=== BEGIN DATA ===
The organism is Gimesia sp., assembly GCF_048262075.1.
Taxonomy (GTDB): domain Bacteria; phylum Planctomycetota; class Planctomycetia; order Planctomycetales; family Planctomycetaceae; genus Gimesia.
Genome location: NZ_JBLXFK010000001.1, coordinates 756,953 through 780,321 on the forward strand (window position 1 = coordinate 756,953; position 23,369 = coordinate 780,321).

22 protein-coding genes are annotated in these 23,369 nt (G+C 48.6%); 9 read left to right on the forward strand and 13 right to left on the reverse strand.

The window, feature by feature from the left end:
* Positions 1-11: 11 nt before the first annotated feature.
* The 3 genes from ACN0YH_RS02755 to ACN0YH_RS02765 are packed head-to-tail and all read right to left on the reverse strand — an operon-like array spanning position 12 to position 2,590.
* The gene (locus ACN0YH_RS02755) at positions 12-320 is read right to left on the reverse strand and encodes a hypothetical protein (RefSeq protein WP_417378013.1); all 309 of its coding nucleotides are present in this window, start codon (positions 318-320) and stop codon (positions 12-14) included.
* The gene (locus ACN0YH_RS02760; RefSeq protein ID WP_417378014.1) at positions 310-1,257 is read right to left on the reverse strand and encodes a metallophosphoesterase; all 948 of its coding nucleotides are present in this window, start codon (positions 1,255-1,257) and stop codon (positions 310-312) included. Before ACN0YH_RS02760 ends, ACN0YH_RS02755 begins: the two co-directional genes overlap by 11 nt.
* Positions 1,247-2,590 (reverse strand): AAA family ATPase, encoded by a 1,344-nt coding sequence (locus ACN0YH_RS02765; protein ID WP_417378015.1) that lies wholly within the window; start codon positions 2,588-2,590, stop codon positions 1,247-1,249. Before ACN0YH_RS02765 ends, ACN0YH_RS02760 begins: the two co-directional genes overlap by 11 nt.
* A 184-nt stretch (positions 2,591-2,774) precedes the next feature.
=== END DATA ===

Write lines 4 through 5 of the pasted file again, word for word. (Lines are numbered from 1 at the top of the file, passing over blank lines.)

22 protein-coding genes are annotated in these 23,369 nt (G+C 48.6%); 9 read left to right on the forward strand and 13 right to left on the reverse strand.

The window, feature by feature from the left end: